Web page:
Montana's Fish Species of Special Concern

 

 

Fluvial Arctic grayling 

Patrick A. Byorth

  Montana Fish, Wildlife, and Parks

Dillon, MT  59725

June 1996

 

Status

          The U. S. Fish and Wildlife Service (USFWS) formerly  classified fluvial Arctic grayling (Thymallus arcticus) in Montana as "Category 1" under the Endangered Species Act; that is, enough substantial information exists to support a proposal to list it as threatened or endangered (USFWS 1991).  This category was renamed "Candidate" in February 1996 (USFWS 1996).  A petition to upgrade the status of fluvial Arctic grayling to endangered was submitted in October, 1991 (USFWS 1993).  A recent finding on the petition recommended that listing fluvial Arctic grayling was "warranted, but precluded" by other higher priority species (USFWS 1994).  A Memorandum of Agreement between USFWS and Montana Fish, Wildlife, and Parks (FWP) was developed to maintain, at minimum, current levels of restoration efforts while expanding a reintroduction program.  This agreement, signed in February 1996, may affect the classification of fluvial Arctic grayling under the Endangered Species Act (MFWP Files).  Fluvial Arctic grayling are considered a "species of special concern" by the American Fisheries Society and FWP (Holton 1980, Williams et al. 1989).

        In contrast to still-common lacustrine/adfluvial populations , fluvial arctic grayling appear adapted to inhabiting riverine environments year-round (Kaya 1991 and Kaya and Jeanes 1995).  Conserving these fish thus also means retaining their ability to exist as fluvial populations.  They are not simply replaceable by lacustrine fish.

        Presently, fluvial Arctic grayling are only found in the upper Big Hole River.  The fluvial Arctic grayling population here has stabilized and appears to be increasing.  Research has identified limiting factors and management strategies to protect and enhance the Arctic grayling population and its habitat. A program has been initiated to reestablish additional populations throughout its native range.  Under current or expanded levels of effort, potential for recovering fluvial Arctic grayling in Montana is excellent.  However, under terms of the Memorandum of Understanding with FWP, the USFWS will initiate a status review for listing if the status of fluvial Arctic grayling should weaken in the future.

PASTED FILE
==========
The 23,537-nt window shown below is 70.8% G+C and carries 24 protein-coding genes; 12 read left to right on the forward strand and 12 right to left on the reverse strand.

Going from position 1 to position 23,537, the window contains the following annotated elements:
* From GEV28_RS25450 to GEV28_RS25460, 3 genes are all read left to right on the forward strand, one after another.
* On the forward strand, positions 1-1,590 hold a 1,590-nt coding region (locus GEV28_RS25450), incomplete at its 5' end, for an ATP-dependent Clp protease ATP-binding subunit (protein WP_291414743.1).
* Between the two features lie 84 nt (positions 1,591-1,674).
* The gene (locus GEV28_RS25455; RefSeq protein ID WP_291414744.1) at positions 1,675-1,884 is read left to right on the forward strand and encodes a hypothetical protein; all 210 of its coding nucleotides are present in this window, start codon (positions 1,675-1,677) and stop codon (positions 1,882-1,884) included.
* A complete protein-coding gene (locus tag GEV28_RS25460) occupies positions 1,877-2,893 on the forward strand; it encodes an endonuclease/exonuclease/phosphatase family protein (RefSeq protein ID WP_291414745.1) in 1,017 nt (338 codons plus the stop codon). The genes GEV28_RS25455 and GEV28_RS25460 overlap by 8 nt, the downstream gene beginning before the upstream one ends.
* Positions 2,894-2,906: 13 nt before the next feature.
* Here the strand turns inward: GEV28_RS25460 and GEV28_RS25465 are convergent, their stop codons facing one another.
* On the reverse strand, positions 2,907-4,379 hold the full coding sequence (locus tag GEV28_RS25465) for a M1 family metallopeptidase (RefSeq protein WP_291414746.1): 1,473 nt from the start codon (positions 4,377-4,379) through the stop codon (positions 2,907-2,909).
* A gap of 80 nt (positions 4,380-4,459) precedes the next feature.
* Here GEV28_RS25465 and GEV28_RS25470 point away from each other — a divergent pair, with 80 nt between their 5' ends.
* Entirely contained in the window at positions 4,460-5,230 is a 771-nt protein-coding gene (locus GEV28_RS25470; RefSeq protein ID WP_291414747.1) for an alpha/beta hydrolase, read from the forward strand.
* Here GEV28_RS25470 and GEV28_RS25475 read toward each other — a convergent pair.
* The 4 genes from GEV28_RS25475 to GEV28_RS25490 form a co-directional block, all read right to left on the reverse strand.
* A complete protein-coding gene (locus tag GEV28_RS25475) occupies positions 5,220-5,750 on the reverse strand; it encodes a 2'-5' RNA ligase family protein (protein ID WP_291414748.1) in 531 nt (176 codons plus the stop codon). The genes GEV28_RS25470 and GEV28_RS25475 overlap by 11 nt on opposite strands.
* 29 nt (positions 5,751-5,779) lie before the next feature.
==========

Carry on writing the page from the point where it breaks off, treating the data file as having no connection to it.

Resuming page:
Distribution

        At the end of the 19th century, fluvial Arctic grayling were intermittently distributed throughout the upper Missouri drainage above Great Falls (Vincent 1962).  During the 20th century, the range of fluvial Arctic grayling has been restricted to the Big Hole River of southwest Montana, about 4% of its native range (Figure 1)(Kaya 1992a).  Vincent (1962) attributed the decline of fluvial Arctic grayling throughout their native range to four factors: habitat degradation, introduction of non-native salmonids, climatic change, and  exploitation by anglers.

 

 

Figure 3. Present distribution (red dot) of fluvial Arctic grayling in Montana.

 

Life History/Ecology/Population

        The fluvial Arctic grayling population of the Big Hole River is monitored annually in the Wisdom area.  The highest documented density of age 1 and older Arctic grayling in index reaches was 70/km in 1983 (Oswald 1990).  The population declined to a low of 13/km by 1987 and stabilized at approximately 18/km from 1989 to 1993 (Byorth 1994).  Fall surveys indicated that the population had increased to 39/km by 1994, 42/km in 1995 and 38/km in 1996.  In all years, the population exhibited a balanced complement of age classes (Byorth 1995, Byorth and Magee 1996).

        Although fluvial Arctic grayling inhabit the entire Big Hole River, highest densities occur in the vicinity of Wisdom.  The majority of spawning occurs near Wisdom in the main stem and several tributaries (Liknes and Gould 1987, Shepard and Oswald 1989, Byorth 1994).  Fluvial Arctic grayling rear in the vicinity of where they hatch; thus, the Wisdom area provides the majority of rearing habitat as well.  Moderate densities of Arctic grayling reside between the mouth of the North Fork Big Hole River and Dickie Bridge.  Limited spawning occurs in lower reaches of several tributaries within this reach.  Rainbow trout (Oncorhyncus mykiss) and brown trout (Salmo trutta) increase in abundance below Dickie Bridge, where Arctic grayling are found in low densities.

        Arctic grayling grow quickly in the Big Hole River, reaching full sexual maturity and nearly maximal size by age 3.  Arctic grayling rarely live beyond 5 years in the Big Hole River.  In contrast, Arctic grayling in Alaska mature from age 4 to 8 and commonly live to 12 years (Armstrong 1986).  Fast growth rates and short life spans result in domination of spawning by age 3 and 4 fish.  Thus, poor recruitment in a given year may substantially affect recruitment to the population for several years.  

Threats